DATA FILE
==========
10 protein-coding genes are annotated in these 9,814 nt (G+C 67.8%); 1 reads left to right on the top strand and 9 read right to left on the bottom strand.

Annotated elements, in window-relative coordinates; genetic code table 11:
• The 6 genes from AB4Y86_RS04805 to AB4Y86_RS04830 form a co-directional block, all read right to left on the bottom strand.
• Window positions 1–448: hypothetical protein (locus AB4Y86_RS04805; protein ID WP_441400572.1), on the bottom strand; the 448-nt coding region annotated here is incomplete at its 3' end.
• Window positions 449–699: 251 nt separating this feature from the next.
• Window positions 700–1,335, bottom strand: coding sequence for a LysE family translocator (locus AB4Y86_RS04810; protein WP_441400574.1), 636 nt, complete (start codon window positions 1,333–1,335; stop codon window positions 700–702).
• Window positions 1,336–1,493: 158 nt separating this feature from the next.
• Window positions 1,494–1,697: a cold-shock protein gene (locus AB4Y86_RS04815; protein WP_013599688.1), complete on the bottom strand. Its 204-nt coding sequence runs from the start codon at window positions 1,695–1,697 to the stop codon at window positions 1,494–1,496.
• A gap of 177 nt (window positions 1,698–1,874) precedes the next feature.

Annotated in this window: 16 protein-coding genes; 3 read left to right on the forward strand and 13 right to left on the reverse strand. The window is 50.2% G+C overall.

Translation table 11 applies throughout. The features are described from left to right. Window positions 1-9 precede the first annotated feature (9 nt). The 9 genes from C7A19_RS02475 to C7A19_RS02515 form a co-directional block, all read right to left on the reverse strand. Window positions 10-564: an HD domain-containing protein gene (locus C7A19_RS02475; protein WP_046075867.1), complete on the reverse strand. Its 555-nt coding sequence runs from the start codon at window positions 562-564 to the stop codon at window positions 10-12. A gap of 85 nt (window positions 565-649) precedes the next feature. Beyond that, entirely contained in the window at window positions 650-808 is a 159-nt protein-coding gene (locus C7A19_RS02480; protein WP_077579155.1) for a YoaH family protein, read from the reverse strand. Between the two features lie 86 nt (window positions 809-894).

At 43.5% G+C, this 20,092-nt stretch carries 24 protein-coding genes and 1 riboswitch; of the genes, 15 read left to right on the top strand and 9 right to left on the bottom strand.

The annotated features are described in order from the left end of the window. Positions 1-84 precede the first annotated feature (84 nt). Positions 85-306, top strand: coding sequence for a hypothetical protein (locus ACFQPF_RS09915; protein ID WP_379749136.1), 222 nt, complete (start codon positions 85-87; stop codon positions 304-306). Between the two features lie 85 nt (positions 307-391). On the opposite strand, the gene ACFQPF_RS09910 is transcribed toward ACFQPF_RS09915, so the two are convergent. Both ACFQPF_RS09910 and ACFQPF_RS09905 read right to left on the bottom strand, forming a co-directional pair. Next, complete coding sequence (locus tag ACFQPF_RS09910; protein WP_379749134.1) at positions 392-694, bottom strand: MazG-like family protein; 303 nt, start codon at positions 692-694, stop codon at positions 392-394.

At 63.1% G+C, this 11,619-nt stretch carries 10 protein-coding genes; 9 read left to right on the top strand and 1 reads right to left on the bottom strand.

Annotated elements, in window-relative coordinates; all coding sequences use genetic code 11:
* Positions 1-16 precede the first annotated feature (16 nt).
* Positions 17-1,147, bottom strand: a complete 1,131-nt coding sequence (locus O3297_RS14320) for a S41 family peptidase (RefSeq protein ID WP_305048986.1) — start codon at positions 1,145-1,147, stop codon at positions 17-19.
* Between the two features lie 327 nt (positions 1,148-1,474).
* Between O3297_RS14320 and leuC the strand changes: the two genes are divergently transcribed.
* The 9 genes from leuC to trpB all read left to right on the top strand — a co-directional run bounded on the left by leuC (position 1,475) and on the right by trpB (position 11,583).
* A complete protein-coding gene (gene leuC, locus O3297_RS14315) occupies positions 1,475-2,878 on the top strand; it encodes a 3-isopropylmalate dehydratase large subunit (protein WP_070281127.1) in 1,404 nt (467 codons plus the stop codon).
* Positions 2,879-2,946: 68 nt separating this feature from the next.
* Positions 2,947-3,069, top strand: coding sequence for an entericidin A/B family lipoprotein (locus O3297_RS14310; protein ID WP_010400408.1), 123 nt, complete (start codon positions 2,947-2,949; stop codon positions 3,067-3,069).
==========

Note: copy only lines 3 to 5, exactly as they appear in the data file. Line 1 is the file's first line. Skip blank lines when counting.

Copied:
• The 6 genes from AB4Y86_RS04805 to AB4Y86_RS04830 form a co-directional block, all read right to left on the bottom strand.
• Window positions 1–448: hypothetical protein (locus AB4Y86_RS04805; protein ID WP_441400572.1), on the bottom strand; the 448-nt coding region annotated here is incomplete at its 3' end.
• Window positions 449–699: 251 nt separating this feature from the next.